Bitcoin may be regarded as the big brother to Ethereum as far as cryptos are concerned, but that doesn’t make Ethereum a small deal at all. Ethereum is anything but small when it comes to market capitalization which stands at around $1 billion not to mention the many applications Ethereum has enabled.
One of the biggest qualms about cryptos that governments have been concerned about, is electricity consumption, with Ethereum consuming about a quarter of what Bitcoin consumes during mining. Ethereum’s quarter is about as much power as the whole of Iceland produces, so you can only imagine what Bitcoin mining consumes.
According to popular crypto enthusiast and inventor of Ethereum Vitalik Buterin, the huge energy consumption by Ethereum and other energy sources is a huge cause for concern.
He stated this about Ethereum’s huge energy consumption
“That’s just a huge waste of resources, even if you don’t believe that pollution and carbon dioxide are an issue. There are real consumers—real people—whose need for electricity is being displaced by this stuff,”
Buterin, therefore, plans to solve this problem in 2019. This year, he and the Ethereum foundation that he co-founded, and the broader open source movement are planning to test out a long-promised overhaul of Ethereum’s code. If the developers get it right, Ethereum’s new code will have the ability to complete transactions using just 1 percent of the energy consumed today.
Ethereum’s attempted rebirth will be one of the year’s “most fascinating technologies to watch” says Zaki Manian, who is advising the crypto startup known as Cosmos. According to Manian, Ethereum’s development process means that many coders, as well as organizations, must collaborate, agree on specifications, invent the technology to implement the specifications and make them work seamlessly. In Manian’s words, “It is by far the most technically ambitious open community project that has ever been attempted,”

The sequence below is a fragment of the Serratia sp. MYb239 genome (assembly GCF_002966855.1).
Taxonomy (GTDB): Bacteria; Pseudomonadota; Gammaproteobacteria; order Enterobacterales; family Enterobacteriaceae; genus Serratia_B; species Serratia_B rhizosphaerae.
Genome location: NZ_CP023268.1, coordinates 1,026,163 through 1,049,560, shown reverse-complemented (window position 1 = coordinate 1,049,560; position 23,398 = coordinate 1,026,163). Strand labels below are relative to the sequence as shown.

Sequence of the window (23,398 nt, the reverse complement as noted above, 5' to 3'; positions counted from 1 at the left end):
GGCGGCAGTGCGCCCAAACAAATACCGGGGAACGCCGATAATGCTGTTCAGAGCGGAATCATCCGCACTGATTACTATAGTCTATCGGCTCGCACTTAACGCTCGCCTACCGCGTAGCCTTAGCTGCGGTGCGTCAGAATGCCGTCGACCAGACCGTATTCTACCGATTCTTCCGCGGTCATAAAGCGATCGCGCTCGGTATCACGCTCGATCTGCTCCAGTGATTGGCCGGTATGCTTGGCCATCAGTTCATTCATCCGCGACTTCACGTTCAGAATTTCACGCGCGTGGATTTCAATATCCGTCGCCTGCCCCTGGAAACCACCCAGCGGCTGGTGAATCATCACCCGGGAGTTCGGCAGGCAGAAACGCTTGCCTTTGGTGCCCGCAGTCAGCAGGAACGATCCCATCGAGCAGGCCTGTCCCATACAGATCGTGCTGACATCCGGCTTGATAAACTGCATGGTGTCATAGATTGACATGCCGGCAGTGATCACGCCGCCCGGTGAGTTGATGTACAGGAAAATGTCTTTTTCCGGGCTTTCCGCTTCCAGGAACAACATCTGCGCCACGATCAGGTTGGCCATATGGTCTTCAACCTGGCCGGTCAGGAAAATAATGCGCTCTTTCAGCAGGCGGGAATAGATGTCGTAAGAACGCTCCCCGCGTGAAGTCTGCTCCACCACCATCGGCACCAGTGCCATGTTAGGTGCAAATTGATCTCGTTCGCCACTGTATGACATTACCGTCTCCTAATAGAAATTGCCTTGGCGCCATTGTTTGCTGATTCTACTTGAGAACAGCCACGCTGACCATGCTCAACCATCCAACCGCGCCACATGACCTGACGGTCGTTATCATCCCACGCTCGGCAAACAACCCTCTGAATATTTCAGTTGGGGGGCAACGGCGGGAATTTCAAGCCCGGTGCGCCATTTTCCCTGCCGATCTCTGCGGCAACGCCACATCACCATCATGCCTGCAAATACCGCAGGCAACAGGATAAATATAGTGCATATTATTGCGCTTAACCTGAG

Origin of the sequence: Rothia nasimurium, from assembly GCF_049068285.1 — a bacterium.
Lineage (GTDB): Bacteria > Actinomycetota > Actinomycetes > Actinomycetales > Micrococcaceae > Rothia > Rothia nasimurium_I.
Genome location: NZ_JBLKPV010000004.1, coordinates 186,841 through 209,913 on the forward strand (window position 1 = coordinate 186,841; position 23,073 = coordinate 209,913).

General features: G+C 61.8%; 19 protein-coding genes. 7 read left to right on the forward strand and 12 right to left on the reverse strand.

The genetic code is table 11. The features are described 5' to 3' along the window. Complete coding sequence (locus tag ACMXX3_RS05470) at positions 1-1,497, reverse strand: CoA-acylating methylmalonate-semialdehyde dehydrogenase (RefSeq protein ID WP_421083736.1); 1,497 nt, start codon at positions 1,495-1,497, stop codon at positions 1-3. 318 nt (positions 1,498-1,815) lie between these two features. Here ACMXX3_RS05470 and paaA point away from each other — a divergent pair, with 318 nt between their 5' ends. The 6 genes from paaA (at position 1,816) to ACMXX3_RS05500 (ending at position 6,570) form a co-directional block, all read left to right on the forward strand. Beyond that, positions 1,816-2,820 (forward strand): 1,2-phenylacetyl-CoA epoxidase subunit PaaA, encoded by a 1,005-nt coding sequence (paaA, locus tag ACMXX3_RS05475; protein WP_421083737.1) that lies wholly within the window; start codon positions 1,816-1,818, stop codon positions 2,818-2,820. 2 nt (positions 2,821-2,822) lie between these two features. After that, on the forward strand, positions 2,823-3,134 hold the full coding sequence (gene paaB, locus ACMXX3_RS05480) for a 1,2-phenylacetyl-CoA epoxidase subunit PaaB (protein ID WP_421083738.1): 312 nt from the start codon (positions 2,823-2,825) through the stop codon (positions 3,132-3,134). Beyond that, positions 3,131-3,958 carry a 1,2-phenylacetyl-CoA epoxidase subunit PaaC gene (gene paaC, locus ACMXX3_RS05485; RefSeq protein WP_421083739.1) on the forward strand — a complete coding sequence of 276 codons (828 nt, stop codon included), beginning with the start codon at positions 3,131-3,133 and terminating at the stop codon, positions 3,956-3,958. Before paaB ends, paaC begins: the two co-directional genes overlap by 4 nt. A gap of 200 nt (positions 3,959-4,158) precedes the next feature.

Ethereum’s relies on a Blockchain which is a digital ledger of transactions maintained by a community of users. Buterin designed Ethereum to do more than securely maintain a ledger without a central authority. His vision was for Ethereum to become a global computer that’s decentralized, accessible to all, and essentially immune to downtime, censorship, and fraud.
For Vitalik Buterin, slashing energy consumption has been on the Agenda since the very beginning. A lot of Ethereum’s proponents think the same way. According to Ethereum contributor Paul Hauner who is the co-founder of Australian Cybersecurity and Blockchain development firm Sigma, “It’s widely accepted in the Ethereum community that PoW uses far too much energy. For me, it is the No. 1 priority,”
Ethereum will address the energy problem by replacing PoW with proof of stake (PoS). Instead of millions of processors simultaneously processing the same transactions, PoS randomly picks one to do the job.
The move to PoS will slash energy consumed per Ethereum transaction by more than a hundredfold according to Buterin.
“The PoW part is the one that’s consuming these huge amounts of electricity. The blockchain transactions themselves are not super computationally intensive. It’s just verifying digital signatures. It’s not some kind of heavy 3D-matrix map or machine learning on gigabytes of data,” he says.
Cutting Ethereum’s energy consumption will not just be an ecological move it will also have a financial benefit since it will reduce the rate at which fresh ether is issued to encourage validators- extra money that dilutes a currency’s value. A senior Rocket pool blockchain developer, in Brisbane Australia, explained this by stating “Because PoS validators aren’t expending all of this energy, we don’t have to reward them as much,”
Moving to POS also has a security advantage since each validators account location is known and can be destroyed should they break the rules. By 2015, the advantages of PoS had already convinced the Ethereum community to make the switch. 2019 will see the coming of Ethereum 2.0 which will make a world of difference.